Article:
Robert Brownell: Well, that’s a good question you know. I think each of us as our own individual answers to that because it’s easy not to care. And so I mean, there’s a lot of great things to do here in Metro Des Moines without having to worry about mental health people or autistic people or developmentally disabled people or anybody that’s less fortunate. I think what makes this a great city, to me, is that I’m not the only one who kind of has at least at the back of their minds an idea of what the greater good should be. Maybe you know, there’s something beyond just me. That really counts for something. And I think I’m not the only one who cherish that in this town. There’s a lot of us that think that way. And so when you see, when you kind of have that philosophy, and you kind of have that ethic, and you actually did do some good for people, and maybe they become self-sufficient, that’s a homerun if they become self-sufficient. It does happen. And it’s pretty inspiring you know. And that kind of inspiration you don’t get out of just going to a movie or skateboarding around, doing stuff like that. It’s the kind of inspiration that kind of drives you to the next thing.
Jeff Bullock: So no regrets? No regrets about it?
Robert Brownell: Oh I got tons of regrets. But not over this.
Jeff Bullock: Well, you know, as I’m a person who has a privilege of just being immersed in the lives of millennials, every single day. And listening to you talk, I think will resonate very much with what I experience to be their passion in many, many ways. And so I think what I’d end with, the question I’d end with is there are a lot of people today that understandably so at least in the political scene are discouraged and kind of pessimistic. I’m not because I have the privilege of being around young people. And it’s hard not to be optimistic when you’re around young people. How do you see the future? Where are your sources of hope for the next generation of political and civic leadership? And what do you see hopes happen long after the time of your contributions have been made past?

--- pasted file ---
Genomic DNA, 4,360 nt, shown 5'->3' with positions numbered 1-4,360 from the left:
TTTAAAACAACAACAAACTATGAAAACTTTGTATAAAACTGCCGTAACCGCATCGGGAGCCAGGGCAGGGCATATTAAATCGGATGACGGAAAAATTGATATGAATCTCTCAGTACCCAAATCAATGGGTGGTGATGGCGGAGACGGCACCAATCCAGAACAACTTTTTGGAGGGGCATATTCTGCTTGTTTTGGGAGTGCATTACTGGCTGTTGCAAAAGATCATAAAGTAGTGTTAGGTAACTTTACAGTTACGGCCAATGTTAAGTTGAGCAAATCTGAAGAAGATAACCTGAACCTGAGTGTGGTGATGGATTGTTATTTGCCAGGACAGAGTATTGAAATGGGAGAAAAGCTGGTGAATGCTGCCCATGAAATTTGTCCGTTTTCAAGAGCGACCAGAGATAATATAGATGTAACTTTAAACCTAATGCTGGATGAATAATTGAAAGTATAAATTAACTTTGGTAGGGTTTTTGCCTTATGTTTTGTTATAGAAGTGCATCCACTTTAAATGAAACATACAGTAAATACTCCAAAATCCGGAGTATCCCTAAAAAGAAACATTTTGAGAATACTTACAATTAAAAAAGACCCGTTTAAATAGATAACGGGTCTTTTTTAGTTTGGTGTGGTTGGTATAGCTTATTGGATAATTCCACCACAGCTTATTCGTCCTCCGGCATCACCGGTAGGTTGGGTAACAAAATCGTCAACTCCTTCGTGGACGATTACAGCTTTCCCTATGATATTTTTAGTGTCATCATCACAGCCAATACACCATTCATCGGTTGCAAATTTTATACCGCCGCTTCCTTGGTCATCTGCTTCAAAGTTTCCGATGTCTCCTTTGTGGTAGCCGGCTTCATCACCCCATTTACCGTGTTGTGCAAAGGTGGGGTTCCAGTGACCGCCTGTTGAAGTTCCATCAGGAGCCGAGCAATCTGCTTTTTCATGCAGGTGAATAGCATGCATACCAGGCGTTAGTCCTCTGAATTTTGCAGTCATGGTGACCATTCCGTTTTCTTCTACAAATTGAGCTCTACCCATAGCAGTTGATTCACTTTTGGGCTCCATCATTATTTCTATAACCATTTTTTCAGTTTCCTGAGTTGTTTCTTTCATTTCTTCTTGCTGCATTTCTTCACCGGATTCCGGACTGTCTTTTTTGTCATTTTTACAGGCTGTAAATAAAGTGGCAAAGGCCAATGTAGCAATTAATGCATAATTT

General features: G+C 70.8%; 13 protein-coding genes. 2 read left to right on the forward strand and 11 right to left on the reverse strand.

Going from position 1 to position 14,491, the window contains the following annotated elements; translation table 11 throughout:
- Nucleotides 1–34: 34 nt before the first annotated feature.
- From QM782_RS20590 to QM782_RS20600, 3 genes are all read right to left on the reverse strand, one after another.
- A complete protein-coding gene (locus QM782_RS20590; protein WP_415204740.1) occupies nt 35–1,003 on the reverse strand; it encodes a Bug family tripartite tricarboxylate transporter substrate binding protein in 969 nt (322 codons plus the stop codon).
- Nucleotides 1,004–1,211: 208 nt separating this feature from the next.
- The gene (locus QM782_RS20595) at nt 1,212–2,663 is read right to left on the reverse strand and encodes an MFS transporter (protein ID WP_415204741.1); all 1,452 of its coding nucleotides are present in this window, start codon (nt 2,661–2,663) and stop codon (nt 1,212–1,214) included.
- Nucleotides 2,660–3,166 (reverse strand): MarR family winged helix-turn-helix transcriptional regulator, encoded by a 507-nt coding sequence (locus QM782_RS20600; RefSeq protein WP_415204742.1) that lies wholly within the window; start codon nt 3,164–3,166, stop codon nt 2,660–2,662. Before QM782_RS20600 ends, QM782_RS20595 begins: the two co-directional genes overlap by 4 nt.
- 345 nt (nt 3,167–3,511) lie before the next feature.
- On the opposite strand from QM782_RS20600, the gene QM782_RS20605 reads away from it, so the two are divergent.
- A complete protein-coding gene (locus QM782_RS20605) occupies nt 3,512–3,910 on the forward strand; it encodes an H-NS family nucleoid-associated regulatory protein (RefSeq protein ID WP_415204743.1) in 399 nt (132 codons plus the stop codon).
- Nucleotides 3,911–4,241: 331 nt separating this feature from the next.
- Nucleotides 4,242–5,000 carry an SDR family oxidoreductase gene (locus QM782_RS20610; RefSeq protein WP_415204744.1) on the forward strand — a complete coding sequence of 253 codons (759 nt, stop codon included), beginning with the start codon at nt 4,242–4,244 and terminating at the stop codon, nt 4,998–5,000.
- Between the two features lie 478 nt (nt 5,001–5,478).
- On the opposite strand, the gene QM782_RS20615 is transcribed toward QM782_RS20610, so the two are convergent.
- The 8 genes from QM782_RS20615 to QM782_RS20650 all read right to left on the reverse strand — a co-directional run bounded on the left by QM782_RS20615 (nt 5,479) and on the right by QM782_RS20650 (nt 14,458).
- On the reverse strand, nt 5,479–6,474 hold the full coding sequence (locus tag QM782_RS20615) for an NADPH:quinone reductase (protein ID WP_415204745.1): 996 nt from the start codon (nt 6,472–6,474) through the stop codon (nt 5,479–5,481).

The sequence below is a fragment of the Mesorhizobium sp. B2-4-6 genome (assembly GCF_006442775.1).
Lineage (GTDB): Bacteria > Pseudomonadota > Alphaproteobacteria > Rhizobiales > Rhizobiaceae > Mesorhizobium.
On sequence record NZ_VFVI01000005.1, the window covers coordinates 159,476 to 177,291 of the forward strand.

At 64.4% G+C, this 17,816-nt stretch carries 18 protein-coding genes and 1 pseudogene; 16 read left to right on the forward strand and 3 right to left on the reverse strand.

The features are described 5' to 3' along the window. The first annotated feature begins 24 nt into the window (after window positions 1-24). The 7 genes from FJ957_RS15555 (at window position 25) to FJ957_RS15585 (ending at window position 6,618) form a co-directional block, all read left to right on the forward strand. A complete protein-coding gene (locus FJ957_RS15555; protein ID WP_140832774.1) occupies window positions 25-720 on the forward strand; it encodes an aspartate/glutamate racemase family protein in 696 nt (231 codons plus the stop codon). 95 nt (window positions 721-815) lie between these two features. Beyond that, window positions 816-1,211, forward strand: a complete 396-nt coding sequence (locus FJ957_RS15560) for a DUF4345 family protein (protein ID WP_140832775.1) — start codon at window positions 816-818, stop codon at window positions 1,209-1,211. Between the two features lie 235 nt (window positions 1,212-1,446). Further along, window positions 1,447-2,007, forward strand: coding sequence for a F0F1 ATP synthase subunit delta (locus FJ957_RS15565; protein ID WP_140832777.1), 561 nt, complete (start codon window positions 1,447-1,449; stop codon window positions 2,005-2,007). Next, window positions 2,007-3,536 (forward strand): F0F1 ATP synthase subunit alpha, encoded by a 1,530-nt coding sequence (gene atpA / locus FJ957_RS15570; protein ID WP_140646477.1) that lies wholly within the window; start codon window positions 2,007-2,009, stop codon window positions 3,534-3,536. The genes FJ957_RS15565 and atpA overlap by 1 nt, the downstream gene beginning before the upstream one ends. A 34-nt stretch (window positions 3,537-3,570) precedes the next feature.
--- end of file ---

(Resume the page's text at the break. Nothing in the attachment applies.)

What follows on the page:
Robert Brownell: Well we got a lot of millennials that are contributing in a lot of ways in Metro Des Moines, and that’s inspiring because you know, they’ve had a real effect. I mean, they’re having a real time effect on things that are happening here in the metro. And I think that is encouraging to them.
To me, you know, we all talk about the discouraging part of politics, there’s a lot to be discouraged about. I mean, it seems like sometimes, the rules don’t apply to everybody. The rich and the powerful, the celebrity, they certain set of rules. The rest of us have our own set of rules, and all.
I think millennials, to me, at least, I mean, they get downplayed and trashed a lot but the ones that I’ve worked with which I think are a lot, are pretty optimistic. I mean, they’re pretty idealistic. I like that about them. Not all of them are unrealistic and anti-free speech and all that. I think they’re pretty talented folks and they can make a difference. And you know, for me, I was a, during the presidential preliminaries, I was on Mark Rubio’s campaign. And the reason that I like Mark Rubio was because his campaign was all about optimism. It was about looking forward with a positive view of things. This wasn’t an apocalyptic kind of election. This wasn’t going to be a dystopian future that we have ahead of us no matter who wins. And I obviously was disappointed when he got to get out of the race.
But I think the message there for me is still is that you know, we have to have leaders that articulate that and have that as a vision that it’s a great country. It’s a great state we live in and you know maybe, Iowa’s a little unique because we all understand and know each other to some extent. But you can make a difference here. And I hope, I just hope for anybody, not just millennials to stand. If you want to make a difference, Iowa’s a good place to do it because it can happen.
Jeff Bullock: Robert, that’s a perfect place to end. I want to thank you for your time. And genuinely for your amazingly good and I think compassionate work on behalf of you know, who Jesus called the least of these my brothers and sisters.
Robert Brownell: Ah, Matthew 25, right?
Jeff Bullock: Yup, thank you.
Robert Brownell: Yup, thanks very much. I appreciate it.